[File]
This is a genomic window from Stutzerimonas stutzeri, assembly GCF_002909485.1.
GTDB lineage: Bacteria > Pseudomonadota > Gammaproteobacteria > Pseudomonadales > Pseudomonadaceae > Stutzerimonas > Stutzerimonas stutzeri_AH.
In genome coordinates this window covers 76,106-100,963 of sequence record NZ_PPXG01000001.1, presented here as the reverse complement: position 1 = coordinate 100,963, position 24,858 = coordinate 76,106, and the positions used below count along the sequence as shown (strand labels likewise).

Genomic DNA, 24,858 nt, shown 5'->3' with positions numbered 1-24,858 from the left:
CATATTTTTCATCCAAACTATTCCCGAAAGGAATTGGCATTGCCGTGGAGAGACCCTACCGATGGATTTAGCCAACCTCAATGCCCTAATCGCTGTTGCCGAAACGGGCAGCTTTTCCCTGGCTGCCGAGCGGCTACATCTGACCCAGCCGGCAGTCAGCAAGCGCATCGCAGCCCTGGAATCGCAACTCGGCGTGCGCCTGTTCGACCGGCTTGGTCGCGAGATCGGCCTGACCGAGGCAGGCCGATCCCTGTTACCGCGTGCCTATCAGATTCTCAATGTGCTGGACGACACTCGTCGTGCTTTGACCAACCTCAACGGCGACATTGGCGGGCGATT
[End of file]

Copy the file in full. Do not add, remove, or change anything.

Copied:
This is a genomic window from Stutzerimonas stutzeri, assembly GCF_002909485.1.
GTDB lineage: Bacteria > Pseudomonadota > Gammaproteobacteria > Pseudomonadales > Pseudomonadaceae > Stutzerimonas > Stutzerimonas stutzeri_AH.
In genome coordinates this window covers 76,106-100,963 of sequence record NZ_PPXG01000001.1, presented here as the reverse complement: position 1 = coordinate 100,963, position 24,858 = coordinate 76,106, and the positions used below count along the sequence as shown (strand labels likewise).

Genomic DNA, 24,858 nt, shown 5'->3' with positions numbered 1-24,858 from the left:
CATATTTTTCATCCAAACTATTCCCGAAAGGAATTGGCATTGCCGTGGAGAGACCCTACCGATGGATTTAGCCAACCTCAATGCCCTAATCGCTGTTGCCGAAACGGGCAGCTTTTCCCTGGCTGCCGAGCGGCTACATCTGACCCAGCCGGCAGTCAGCAAGCGCATCGCAGCCCTGGAATCGCAACTCGGCGTGCGCCTGTTCGACCGGCTTGGTCGCGAGATCGGCCTGACCGAGGCAGGCCGATCCCTGTTACCGCGTGCCTATCAGATTCTCAATGTGCTGGACGACACTCGTCGTGCTTTGACCAACCTCAACGGCGACATTGGCGGGCGATT